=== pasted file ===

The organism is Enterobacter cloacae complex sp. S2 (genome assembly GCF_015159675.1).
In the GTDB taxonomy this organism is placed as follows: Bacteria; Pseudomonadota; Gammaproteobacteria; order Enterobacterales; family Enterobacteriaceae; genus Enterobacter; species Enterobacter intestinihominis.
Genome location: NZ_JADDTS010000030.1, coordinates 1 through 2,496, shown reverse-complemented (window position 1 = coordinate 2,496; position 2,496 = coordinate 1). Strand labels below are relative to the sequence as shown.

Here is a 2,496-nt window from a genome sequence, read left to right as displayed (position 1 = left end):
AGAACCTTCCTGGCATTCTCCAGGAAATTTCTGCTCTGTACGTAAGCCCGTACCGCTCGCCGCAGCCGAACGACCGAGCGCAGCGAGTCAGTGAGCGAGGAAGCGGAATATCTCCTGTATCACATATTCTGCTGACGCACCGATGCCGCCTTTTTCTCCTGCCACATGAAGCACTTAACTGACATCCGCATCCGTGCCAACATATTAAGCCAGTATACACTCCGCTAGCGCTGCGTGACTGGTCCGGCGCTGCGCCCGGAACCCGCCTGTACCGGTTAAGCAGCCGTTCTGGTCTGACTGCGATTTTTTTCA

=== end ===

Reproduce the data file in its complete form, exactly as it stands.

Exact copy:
The organism is Enterobacter cloacae complex sp. S2 (genome assembly GCF_015159675.1).
In the GTDB taxonomy this organism is placed as follows: Bacteria; Pseudomonadota; Gammaproteobacteria; order Enterobacterales; family Enterobacteriaceae; genus Enterobacter; species Enterobacter intestinihominis.
Genome location: NZ_JADDTS010000030.1, coordinates 1 through 2,496, shown reverse-complemented (window position 1 = coordinate 2,496; position 2,496 = coordinate 1). Strand labels below are relative to the sequence as shown.

Here is a 2,496-nt window from a genome sequence, read left to right as displayed (position 1 = left end):
AGAACCTTCCTGGCATTCTCCAGGAAATTTCTGCTCTGTACGTAAGCCCGTACCGCTCGCCGCAGCCGAACGACCGAGCGCAGCGAGTCAGTGAGCGAGGAAGCGGAATATCTCCTGTATCACATATTCTGCTGACGCACCGATGCCGCCTTTTTCTCCTGCCACATGAAGCACTTAACTGACATCCGCATCCGTGCCAACATATTAAGCCAGTATACACTCCGCTAGCGCTGCGTGACTGGTCCGGCGCTGCGCCCGGAACCCGCCTGTACCGGTTAAGCAGCCGTTCTGGTCTGACTGCGATTTTTTTCA